As noted above, Java and HTML specifications preclude applets within different frames of an HTML page from directly communicating with one another. Without the methods and structures of the present invention, an applet operable in a first HTML frame 112 and another applet operable and second HTML frame 120 would be incapable of inter-applet communication. In accordance with the present invention, first applet 114 is a specialization of (derived from) applet superclass 102. In other words, it is a subclass of applet superclass 102. First applet 114 therefore inherits objects and methods 116 defined by applet superclass 102. The inherited objects and methods 116 comprise static notification list structure 104 and methods 106, 108 and 110. First applet 114 further comprises applet specific objects and methods 118 which perform the particular processing for which first applet 114 is designed within the first HTML frame 112.

In like manner, second applet 122 is a specialization of (derived from) applet superclass 102. As a derived subclass, second applet 122 inherits objects and methods 104 through 110 as inherited objects and methods 124. In particular, second applet 122 includes an overridden event notification handler method 126 which overrides the inherited method 110. As depicted in FIG. 1, second applet 122 is therefore intended to receive notification of the occurrence of events from information generated by a first applet 114. For this reason second applet 122 includes the overridden event notification handler method 126. In like manner to first applet 114, second applet 122 further comprises applet specific objects and methods 128 for performing the specific processing within the second HTML frame 122.

As shown in FIG. 1, first applet 114 is intended to generate information (event occurrence notifications) and communicate such notifications to second applet 122 using the static features and associated methods of applet superclass 102. Those skilled in the art will recognize that first applet 114 may also include an overriding event notification handler method to permit bi-directional communications (i.e., event notification directed from second applet 122 back to first applet 114). Further, those skilled in the art will recognize that any number of additional applets operable within any number of additional HTML frames may receive event notification messages from the event notification generating applet.

FIG. 2 is a flow chart describing the method (106 of FIG. 1) of the present invention for adding or deleting entries to the static notification list 104 of FIG. 1. Element 200 is first operable to lock a semaphore to assure mutual exclusivity for multiple applets attempting to manipulate the static notification list simultaneously. Element 202 is next operable to determine whether the invocation of the method has requested the addition or deletion of an entry in the notification list. If addition of an entry to the notification list is requested, element 204 is next operable to determine if the requesting applet (provided as a parameter to the method) is already present in the notification list. If no such entry is found in the notification list, element 206 is next operable to add an entry corresponding to the requesting applet to the notification list. In both cases, processing continues with element 214 to complete the method by unlocking the previously locked semaphore.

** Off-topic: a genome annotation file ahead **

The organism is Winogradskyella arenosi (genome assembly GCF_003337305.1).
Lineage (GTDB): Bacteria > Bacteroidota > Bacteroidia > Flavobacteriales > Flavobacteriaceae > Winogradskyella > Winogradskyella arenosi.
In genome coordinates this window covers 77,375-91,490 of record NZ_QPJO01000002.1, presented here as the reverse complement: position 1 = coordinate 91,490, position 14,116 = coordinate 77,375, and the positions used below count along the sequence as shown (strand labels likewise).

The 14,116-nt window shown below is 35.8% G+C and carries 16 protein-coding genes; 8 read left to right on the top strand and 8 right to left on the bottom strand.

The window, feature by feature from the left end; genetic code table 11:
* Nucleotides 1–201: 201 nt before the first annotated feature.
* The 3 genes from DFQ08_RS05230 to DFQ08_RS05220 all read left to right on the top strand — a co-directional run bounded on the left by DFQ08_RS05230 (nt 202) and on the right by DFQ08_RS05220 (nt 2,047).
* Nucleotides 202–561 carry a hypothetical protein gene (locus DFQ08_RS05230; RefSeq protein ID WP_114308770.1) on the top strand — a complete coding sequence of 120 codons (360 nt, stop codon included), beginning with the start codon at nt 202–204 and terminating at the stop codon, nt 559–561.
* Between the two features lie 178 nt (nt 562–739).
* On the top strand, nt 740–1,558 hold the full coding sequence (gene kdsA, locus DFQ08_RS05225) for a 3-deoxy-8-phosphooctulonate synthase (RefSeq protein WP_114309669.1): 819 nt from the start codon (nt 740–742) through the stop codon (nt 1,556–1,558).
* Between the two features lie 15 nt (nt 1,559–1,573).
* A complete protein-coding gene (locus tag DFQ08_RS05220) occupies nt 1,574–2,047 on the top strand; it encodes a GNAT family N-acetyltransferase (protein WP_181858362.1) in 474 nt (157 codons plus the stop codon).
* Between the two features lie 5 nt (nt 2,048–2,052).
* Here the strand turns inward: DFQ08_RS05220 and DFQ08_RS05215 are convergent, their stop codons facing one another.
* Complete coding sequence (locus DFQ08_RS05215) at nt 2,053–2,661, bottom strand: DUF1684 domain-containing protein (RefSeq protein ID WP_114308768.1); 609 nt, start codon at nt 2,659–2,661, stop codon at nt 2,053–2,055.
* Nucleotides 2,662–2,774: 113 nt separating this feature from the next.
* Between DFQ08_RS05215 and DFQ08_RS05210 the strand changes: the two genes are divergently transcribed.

Element 204 is optional in that, depending upon the application of the communication system of the present invention, it may be unnecessary to check the list. Applets could be designed to assure that they would register once and only once. Therefore the need to check whether the applet is already in the list is obviated. However, those skilled in the art will recognize that the method as depicted in FIG. 2 with the optional test of element 204 may be appropriate in certain applet instances. Such design choices are well known to those skilled in the art.

Elements 208 through 212 are operable in response to a determination by element 202 that the invocation of the method requests deletion of an entry from the notification list. Element 208 is first operable to locate an entry in the notification list corresponding to the requesting applet (provided as a parameter to the method invocation). Element 210 is then operable to determine if such an entry was found by operation of element 208. If such an entry is located, element 212 is next operable to delete the located entry from the notification list. In either case, processing then continues with element 214 to complete processing of the method by unlocking the previously locked semaphore.

As noted above, the method of FIG. 2 is described as a single method which effectuates processing for both addition and deletion of entries in the notification list. Addition and deletion of entries may also be implemented as two separate methods as in the preferred embodiment and best presently known mode of practicing the invention described herein below. A first method for adding entries to the list and a second method for deleting entries from list. Furthermore, those skilled in the art will readily recognize that the notification list may be implemented using any of several well-known data structures and programming techniques. For example, the notification list may be a simple array into which entries are added and deleted as described herein below. Or, for example, the notification list may be implemented as a linked list structure or queue in which entries are added by linking them into the list and deleted by unlinking them from the list. Many other equivalent data structures will be recognized by those skilled in the art.

An applet which has a corresponding entry in the notification list is referred to herein as registered. Adding an entry is therefore also referred to as registering while deleting an entry is also referred to as unregistering the applet.

FIG. 3 is a flow chart describing operation of a method 108 invoked to provide notification of the occurrence of a particular event. Element 300 is first operable to set a local pointer variable or other index to the first notification list entry. Elements 302 through 308 are then operable iteratively to process each entry in the notification list. Element 302 is operable to determine whether the local pointer variable indicates that it is presently pointing at the end of the list. If so, processing of the method is completed. If not, processing continues with element 304.